We already have quantum computers of a sort, but at the moment they're not practical or reliable or large-scale enough to fully realize the massive potential of the technology.
To get closer to that end goal, scientists are working towards what they say could be the ideal building block for a quantum computer.
These building blocks are called qubits. Unlike classical computer bits, which store either 1 or 0 at any one time, these qubits can exist in a simultaneous 0 and 1 state, much like the famous Schrödinger thought experiment in which a cat can be both alive and dead.
That quantum capability promises an exponential leap forward in computing power.
There are various ways to build a qubit, and the vision outlined in the new research is potentially the closest to an ideal qubit yet, but it still has some ways to go before it's a reality.
It comprises a single electron trapped on top of frozen neon gas. The electron can then be manipulated using a superconducting quantum circuit.
"Thanks to the relative simplicity of the electron-on-neon platform, it should lend itself to easy manufacture at low cost," says quantum physicist Dafei Jin from the Argonne National Laboratory in Illinois.
"It would appear an ideal qubit may be on the horizon."
The new qubit meets three main criteria set down by the scientists. First, the need for it to remain stable over a long period of time, known as quantum coherence. In quantum computing, a long time is around a second.
In this case, the ultra-pure solid neon surface is very resistant to interference. By trapping the electron in a vacuum, the electron is able to stay stable long enough for the qubit to be manipulated for whatever the task at hand is.
Qubits also need to be able to be changed from one state to another very quickly (in around a billionth of a second, or a nanosecond). Finally, they need to be capable of entanglement – meaning they need to be able to be easily linked with other qubits.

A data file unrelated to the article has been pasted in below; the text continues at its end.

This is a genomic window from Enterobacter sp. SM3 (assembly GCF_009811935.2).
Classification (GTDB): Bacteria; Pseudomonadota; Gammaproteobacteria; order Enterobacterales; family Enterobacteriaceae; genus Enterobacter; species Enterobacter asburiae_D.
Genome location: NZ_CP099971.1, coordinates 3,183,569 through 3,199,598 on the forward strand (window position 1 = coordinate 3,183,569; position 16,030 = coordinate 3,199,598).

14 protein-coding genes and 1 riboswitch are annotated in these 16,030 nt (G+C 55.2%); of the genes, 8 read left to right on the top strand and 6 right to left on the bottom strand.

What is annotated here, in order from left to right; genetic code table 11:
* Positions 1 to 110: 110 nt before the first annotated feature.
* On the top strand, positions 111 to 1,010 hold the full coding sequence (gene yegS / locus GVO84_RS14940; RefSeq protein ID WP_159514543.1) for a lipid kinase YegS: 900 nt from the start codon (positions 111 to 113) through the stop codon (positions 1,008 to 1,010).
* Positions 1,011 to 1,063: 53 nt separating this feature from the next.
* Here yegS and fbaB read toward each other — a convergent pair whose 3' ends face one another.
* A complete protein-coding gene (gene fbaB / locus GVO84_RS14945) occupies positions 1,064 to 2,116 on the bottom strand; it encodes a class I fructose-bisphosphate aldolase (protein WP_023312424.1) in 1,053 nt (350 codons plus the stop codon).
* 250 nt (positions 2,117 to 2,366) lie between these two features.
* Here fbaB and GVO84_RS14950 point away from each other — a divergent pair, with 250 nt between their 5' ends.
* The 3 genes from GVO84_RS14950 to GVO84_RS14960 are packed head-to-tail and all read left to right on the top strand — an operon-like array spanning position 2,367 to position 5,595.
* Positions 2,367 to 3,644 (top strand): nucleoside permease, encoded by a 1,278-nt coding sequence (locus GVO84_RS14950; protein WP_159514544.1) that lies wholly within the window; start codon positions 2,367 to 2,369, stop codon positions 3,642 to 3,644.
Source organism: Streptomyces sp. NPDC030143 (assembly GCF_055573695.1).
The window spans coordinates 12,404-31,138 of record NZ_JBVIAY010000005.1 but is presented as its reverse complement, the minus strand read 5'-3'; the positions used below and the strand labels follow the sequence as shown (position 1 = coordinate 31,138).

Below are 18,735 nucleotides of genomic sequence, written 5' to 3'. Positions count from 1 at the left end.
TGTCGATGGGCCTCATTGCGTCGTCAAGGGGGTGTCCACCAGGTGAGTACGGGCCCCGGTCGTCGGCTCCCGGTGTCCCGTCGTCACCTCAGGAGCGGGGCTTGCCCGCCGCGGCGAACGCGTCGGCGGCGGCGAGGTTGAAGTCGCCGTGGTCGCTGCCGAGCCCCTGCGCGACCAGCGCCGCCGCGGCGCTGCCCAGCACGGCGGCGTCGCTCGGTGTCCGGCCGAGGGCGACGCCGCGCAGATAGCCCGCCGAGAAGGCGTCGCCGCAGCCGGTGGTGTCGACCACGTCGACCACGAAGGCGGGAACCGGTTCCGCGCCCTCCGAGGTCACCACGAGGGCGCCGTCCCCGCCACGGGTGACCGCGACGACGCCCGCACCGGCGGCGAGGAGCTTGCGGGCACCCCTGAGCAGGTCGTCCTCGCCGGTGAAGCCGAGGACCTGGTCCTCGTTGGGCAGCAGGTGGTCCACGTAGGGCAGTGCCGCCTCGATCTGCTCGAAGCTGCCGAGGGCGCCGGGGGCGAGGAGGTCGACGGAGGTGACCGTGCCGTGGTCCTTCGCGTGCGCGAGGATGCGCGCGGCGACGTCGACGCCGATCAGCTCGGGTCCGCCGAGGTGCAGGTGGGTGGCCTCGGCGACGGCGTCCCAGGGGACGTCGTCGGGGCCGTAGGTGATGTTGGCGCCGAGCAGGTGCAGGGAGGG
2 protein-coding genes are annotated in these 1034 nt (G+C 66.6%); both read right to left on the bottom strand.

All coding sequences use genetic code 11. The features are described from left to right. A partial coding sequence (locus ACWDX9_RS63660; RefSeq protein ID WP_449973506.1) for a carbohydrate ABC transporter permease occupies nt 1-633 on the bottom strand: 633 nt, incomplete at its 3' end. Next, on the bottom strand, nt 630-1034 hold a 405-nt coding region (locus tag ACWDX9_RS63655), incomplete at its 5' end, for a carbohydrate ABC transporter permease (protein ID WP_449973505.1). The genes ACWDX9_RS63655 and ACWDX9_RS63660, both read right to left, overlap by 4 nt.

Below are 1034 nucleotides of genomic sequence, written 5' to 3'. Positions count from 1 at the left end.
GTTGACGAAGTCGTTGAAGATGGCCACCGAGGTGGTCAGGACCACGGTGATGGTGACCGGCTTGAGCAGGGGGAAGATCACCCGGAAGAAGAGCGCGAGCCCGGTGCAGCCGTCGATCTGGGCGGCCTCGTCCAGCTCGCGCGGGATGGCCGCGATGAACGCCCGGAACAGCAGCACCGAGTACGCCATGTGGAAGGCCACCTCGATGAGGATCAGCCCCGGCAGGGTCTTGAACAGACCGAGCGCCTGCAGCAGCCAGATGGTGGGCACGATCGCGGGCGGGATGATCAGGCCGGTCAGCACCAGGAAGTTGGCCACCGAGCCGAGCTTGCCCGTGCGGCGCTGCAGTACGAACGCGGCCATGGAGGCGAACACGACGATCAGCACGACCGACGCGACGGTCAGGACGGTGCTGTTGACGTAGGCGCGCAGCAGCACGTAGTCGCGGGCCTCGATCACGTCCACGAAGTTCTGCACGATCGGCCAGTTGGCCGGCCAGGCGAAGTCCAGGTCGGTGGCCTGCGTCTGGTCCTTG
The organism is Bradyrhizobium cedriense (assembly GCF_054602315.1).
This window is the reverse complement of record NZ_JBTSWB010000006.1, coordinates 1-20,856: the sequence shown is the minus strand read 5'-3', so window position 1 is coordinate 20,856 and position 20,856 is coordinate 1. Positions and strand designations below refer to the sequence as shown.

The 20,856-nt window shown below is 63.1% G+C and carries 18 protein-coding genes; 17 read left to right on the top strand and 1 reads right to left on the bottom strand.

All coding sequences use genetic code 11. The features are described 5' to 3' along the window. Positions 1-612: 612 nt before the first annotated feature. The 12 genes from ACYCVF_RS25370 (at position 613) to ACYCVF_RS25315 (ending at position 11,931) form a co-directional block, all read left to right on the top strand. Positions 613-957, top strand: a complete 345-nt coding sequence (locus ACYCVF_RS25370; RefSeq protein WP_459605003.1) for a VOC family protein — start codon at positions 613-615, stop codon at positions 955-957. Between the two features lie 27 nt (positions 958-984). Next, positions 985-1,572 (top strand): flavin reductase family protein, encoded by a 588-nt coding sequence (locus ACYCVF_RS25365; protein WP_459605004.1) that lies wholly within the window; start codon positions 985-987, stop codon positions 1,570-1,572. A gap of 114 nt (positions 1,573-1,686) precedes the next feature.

It's those parallel multi-qubit operations that will unlock the power and the potential of full quantum computing.
Another key part of the new qubit is the superconductor-based microwave resonator underneath the qubit – it's crucial in reading the state of the qubit and measuring how well it's working.
"With this platform, we achieved, for the first time ever, strong coupling between a single electron in a near-vacuum environment and a single microwave photon in the resonator," says Xianjing Zhou from the Argonne National Laboratory.
"This opens up the possibility to use microwave photons to control each electron qubit and link many of them in a quantum processor."
But that's the catch – these extreme temperature requirements mean testing was done in a scientific instrument called a dilution refrigerator, capable of reducing temperatures down to a mere 10 millidegrees above absolute zero (that's -273.15 degrees Celsius, or -459.67 degrees Fahrenheit).
With that in mind, we're clearly not yet at the stage of being able to pack qubits like these inside laptops just yet. But even at this early stage, in terms of coherence, the qubit is already performing at the same level as alternatives that have been in development for decades.
Companies including Google, Microsoft, and IBM are pushing ahead with their own qubit designs, but the researchers behind the new technology think that the solution they've come up with could be the most promising one yet.
"Our ambitious goal is not to compete with those companies, but to discover and construct a fundamentally new qubit system that could lead to an ideal platform," says Jin.
The research has been published in Nature.